Russia has it’s cults too.


The True Russian Orthodox Church – Cult

Source: rian.ru:

russian cult leader kpyotr

The Orthodox Church has spoken out against using force in the standoff with the True Russian Orthodox Church, which was formed by Father Pyotr Kuznetsov, a 43-year-old diagnosed schizophrenic now in custody. He is believed to have ordered his followers underground last week. “Persuasion and negotiations should be used, as people there [in the cave] are brainwashed and difficult to reason with,” Metropolitan Kirill of Smolensk and Kaliningrad said. “A violent solution should be avoided at all costs, it is very dangerous.”

Orthodox priests have pitched a tent near the shelter and are praying for the sect members, and trying to engage them in “peaceful dialogue” a source in the Penza diocese said, adding that Archbishop Philaret of Penza had written to them. “We are constantly engaged in talks, trying to make them change their minds, but it is difficult,” the source said. “It took a long time to form their convictions, and reversing that process will not be quick.”

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From ABC News:

The cave is located in the village of Nikolskoe (400 miles SE of Moscow). Russian daily newspaper Izvestiya has published what it said is a map of the cave. It shows a fairly advanced setup with an area for eating, another for sleeping and a ditch for water, as well as an area designated for human waste. According to the illustration, the cave is sealed with heavy sacks, and in some places is more than 30 feet below ground. The soil is made up of thick clay and rocks.

The Vissarionites AKA The Church of the Last Testament

One of the most well-known sects in Russia has its base near the southern Siberian town of Abakan, where thousands of people, both Russian and foreign, worship a former Russian provincial traffic police officer, Sergei Torop, as the second coming of Christ. There now are believed to be several hundred such sects in Russia, containing some 600,000 to 800,000 people.

Guardian UK has a story on him.

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Already almost 10,000 have recognized the new Christ in him and even half of them have followed him to the mount Suhaja to the Siberia, some people even from countries like Germany and Denmark.

“It’s all very complicated, but to keep things simple, yes, I am Jesus Christ. That which was promised must come to pass. And it was promised in Israel 2,000 years ago that I would return, that I would come back to finish what was started. I am not God. And it is a mistake to see Jesus as God. But I am the living word of God the Father. Everything that God wants to say, he says through me.” – Vissarion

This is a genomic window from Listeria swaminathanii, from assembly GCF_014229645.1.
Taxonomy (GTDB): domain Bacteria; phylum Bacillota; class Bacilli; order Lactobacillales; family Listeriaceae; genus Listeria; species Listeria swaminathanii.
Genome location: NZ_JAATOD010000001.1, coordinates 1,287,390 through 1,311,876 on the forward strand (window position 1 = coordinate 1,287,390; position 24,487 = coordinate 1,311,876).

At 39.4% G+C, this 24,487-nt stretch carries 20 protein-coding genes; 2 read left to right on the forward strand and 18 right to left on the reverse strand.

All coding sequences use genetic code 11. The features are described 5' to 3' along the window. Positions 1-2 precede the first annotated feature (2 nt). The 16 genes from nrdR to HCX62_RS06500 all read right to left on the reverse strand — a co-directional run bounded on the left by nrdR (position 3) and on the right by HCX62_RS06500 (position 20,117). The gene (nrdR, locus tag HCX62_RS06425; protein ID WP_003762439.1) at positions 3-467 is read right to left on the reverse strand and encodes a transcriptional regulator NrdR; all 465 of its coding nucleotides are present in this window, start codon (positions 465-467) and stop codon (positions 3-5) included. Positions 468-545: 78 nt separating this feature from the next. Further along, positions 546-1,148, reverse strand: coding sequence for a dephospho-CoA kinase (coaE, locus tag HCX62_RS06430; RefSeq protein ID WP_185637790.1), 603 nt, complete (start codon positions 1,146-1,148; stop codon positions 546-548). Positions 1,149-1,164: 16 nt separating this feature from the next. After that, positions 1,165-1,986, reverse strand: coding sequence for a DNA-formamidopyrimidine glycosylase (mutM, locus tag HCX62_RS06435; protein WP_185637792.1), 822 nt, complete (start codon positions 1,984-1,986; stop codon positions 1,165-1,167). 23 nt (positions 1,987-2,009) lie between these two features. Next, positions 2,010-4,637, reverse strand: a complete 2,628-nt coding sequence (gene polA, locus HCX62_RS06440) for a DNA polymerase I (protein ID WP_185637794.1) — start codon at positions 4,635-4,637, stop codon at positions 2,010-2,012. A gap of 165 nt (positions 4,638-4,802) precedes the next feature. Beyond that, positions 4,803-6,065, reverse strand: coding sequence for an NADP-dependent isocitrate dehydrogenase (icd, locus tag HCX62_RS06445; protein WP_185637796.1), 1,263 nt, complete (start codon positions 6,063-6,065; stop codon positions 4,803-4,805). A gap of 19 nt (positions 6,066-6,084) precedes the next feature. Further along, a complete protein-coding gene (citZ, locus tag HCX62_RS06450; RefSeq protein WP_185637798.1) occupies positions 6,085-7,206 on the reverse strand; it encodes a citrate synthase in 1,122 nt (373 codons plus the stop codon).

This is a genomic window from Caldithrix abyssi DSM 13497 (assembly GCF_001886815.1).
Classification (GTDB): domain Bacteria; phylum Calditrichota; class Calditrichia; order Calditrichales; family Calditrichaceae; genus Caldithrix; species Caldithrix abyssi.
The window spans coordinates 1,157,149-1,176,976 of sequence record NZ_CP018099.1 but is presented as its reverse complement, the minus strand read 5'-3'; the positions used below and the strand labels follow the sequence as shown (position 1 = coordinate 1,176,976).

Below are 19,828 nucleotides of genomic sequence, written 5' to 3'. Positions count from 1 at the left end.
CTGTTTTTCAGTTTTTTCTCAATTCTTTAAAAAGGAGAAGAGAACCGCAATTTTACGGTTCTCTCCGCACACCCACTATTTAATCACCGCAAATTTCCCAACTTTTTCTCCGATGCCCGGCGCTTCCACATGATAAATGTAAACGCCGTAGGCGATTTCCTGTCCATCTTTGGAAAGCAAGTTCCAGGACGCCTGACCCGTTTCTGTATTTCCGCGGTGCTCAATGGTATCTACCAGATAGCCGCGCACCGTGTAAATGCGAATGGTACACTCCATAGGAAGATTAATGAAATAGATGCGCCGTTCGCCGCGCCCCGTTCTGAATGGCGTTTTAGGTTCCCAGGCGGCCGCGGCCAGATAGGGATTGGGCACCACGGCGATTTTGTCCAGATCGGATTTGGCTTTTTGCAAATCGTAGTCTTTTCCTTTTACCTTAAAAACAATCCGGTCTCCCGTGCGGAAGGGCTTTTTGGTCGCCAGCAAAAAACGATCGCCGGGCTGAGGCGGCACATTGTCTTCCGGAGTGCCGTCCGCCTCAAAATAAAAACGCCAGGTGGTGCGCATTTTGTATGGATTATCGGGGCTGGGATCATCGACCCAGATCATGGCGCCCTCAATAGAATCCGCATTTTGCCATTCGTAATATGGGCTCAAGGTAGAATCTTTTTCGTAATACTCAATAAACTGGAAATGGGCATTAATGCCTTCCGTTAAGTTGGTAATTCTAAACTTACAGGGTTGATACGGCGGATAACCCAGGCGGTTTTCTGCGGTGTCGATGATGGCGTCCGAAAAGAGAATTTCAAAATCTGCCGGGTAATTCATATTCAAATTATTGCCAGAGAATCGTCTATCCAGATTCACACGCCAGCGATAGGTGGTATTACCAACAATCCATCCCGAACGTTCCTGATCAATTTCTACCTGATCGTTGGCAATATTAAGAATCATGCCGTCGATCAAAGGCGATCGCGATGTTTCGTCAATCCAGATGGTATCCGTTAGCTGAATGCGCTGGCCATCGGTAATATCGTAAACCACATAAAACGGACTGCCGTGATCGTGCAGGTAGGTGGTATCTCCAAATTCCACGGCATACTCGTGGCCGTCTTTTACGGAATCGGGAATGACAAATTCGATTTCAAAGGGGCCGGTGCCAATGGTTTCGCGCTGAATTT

“He radiates incredible love,” sighs Hermann, 57, a Bavarian engineer who is now selling his home in Germany to join the self-proclaimed messiah of the taiga. “I met Vissarion last August. He told me we had to follow two laws. It was like an electric shock, like bells ringing.”

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To find Vissarion, you fly 3,700km east from Moscow to the southern Siberian town of Abakan, north of the Mongolian border, then drive for six hours along rutted roads through a string of villages. Where the road ends in a rollercoaster of craters, the bog begins, and you trudge knee-deep in mud and ice for three hours before the last ascent to the “saviour”, a steep hour’s climb up a mountain path.

Sergei Torop now leads one of the biggest and most remote religious communes on the planet.

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Combining new age eclecticism with medieval monasticism, the “Vissarionites”, clustered in around 30 rural settlements in southern Siberia, now number around 4,000. They are unquestioningly dedicated to their guru. They utter his name in hushed tones. They decorate their homes, temples and workplaces with his image. They reverentially swap tales of the Teacher’s every act or word. They pore over his four fat volumes of musings. His aphorisms are learned by rote and regurgitated daily.

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To be a Vissarionite is to follow certain rules:

  • You must be vegan
  • No animal husbandry
  • No monetary exchange within the commune
  • No smoking
  • No drinking
  • No swearing

Larissa, a mother of three who arrived here from Moscow with her mother 10 years ago as an 18-year-old says “Everything is banned here. We’re not allowed to do anything except fall in love.”

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Devotees include Russian musicians, actresses, teachers, doctors, former Red Army colonels, an ex-deputy railways minister of Belarus, as well as a growing band of adherents from western Europe. Thousands of people, the majority of them educated professionals from cities in European Russia, abandoned wives, husbands and children to flock to the Church of the Last Testament, replicating the flight of the schismatics to Siberia from European Russia 350 years ago to escape persecution by the Orthodox church.

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